Canadian special forces are already on the ground in Iraq and more will be deployed to combat the threat of Islamic State, Foreign Affairs Minister John Baird says, because the risk of not acting is too high.

"What happens if we don't act? What happens if Canada does not do everything in its power to stop this barbarism?" Baird said as he answered questions at the Standing Committee on Foreign Affairs and International Development Tuesday.

"Will we be willing to look ourselves in the mirror in 10 years and ask if we have done enough?"he said.

Canada already has its special forces in Iraq, where the government says they are being welcomed by local forces.

While the government has not given timelines, or the specific number of Canadian Special Forces members who will ultimately be deployed there, a source told CTV's Mercedes Stephenson that the deployment will involve between 50 and 100 personnel. The government cannot give details about where the forces will be, but said they will be operating in northern Iraq.

Baird told the committee Tuesday, that the threat posed by Islamic State- the group accused of beheading and videotaping two U.S. journalists, as well as capturing cities, key infrastructure and "ruthlessly" murdering those who don't agree with their ideology- must be addressed.

"Let us not mince words. This terrorist organization is not only committing barbaric murders through the systemic killing of religious minorities, but represents a real and growing threat to civilization itself," Minister of National Defence Rob Nicholson said in his comments to the committee.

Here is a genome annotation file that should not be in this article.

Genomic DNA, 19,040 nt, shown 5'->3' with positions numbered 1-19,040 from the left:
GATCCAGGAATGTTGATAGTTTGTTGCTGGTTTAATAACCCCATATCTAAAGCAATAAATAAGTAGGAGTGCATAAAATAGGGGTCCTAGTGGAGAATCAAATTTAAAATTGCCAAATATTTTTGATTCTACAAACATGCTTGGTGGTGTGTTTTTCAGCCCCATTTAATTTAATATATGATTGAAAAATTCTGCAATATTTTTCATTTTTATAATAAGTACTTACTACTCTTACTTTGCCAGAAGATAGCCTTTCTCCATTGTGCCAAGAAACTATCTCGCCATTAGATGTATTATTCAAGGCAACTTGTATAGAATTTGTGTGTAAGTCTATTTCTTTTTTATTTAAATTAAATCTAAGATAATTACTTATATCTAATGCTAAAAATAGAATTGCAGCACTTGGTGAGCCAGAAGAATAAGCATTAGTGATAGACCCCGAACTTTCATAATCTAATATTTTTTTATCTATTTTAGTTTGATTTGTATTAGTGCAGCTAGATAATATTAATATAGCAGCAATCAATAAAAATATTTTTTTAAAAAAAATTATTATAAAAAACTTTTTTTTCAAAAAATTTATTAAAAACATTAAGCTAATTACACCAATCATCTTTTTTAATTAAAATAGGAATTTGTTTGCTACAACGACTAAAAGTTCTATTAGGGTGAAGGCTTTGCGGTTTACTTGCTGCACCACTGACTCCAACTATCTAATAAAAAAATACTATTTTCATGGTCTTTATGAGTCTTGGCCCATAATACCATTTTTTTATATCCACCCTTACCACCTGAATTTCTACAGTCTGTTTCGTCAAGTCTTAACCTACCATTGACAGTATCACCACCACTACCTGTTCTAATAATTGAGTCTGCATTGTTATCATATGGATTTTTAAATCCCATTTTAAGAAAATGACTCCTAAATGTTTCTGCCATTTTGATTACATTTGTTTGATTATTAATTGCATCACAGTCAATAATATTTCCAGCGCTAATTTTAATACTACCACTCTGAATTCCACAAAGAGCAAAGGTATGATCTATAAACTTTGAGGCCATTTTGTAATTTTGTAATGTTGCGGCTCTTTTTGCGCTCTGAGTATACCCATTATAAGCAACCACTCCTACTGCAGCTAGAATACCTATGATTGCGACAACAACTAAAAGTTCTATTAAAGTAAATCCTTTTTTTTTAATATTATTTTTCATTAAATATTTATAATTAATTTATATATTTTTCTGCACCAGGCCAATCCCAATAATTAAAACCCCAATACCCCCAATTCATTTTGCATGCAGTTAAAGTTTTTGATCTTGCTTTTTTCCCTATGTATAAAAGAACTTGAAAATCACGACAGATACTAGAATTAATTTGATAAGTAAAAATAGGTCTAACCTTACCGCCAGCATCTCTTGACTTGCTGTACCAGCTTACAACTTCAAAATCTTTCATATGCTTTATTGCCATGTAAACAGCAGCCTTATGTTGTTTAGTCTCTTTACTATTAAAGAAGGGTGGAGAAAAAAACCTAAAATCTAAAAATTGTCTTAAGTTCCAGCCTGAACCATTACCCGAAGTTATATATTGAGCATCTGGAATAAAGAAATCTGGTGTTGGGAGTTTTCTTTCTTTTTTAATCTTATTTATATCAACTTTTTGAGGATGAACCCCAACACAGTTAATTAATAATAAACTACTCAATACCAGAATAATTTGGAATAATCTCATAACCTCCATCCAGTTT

"This is unacceptable to Canadians and to this government. It is incumbent upon all nations who believe in democracy, religious freedom, freedom of expression and the rule of law to confront those who would threaten the innocent.

Baird and Nicholson both said this will not become a combat missioninvolving regular troops, and will be reviewed after 30 days to see if "we are actually making a difference."

Instead, Baird said the mission will have two goals – stopping Islamic State from advancing, and helping support Iraqi forces.

U.S. President Barack Obama will outline his plan for addressing the threat of Islamic State in a live address Wednesday evening.

Thomas Sanderson of the Center for Strategic and International Studies told CTV News Channel that Obama has significant support for taking action against Islamic State, through working with the local armed forces they have trainedthere. But if the U.S. starts to put boots on the ground, Sanderson expects oppositionwould grow.

According to Sanderson, there are approximately 3,000 citizens of NATO member nations fighting in Syria. Those nations are motivated to join U.S. efforts against Islamic State, he explained, because of fears foreign fighters will return from Syria and Iraq to commit acts of terrorismat home.

Baird told the committee Tuesday, there is no optionbut to act right now.

"In a situation like this there are no easy options, quick fixes and win wins," Baird told the committee. "It might seem easy to ignore as we go about our comfortable lives here in Canada. It might seem convenient to brush options off as leading to mission creep in the future, but the hard reality is, inaction is not an option."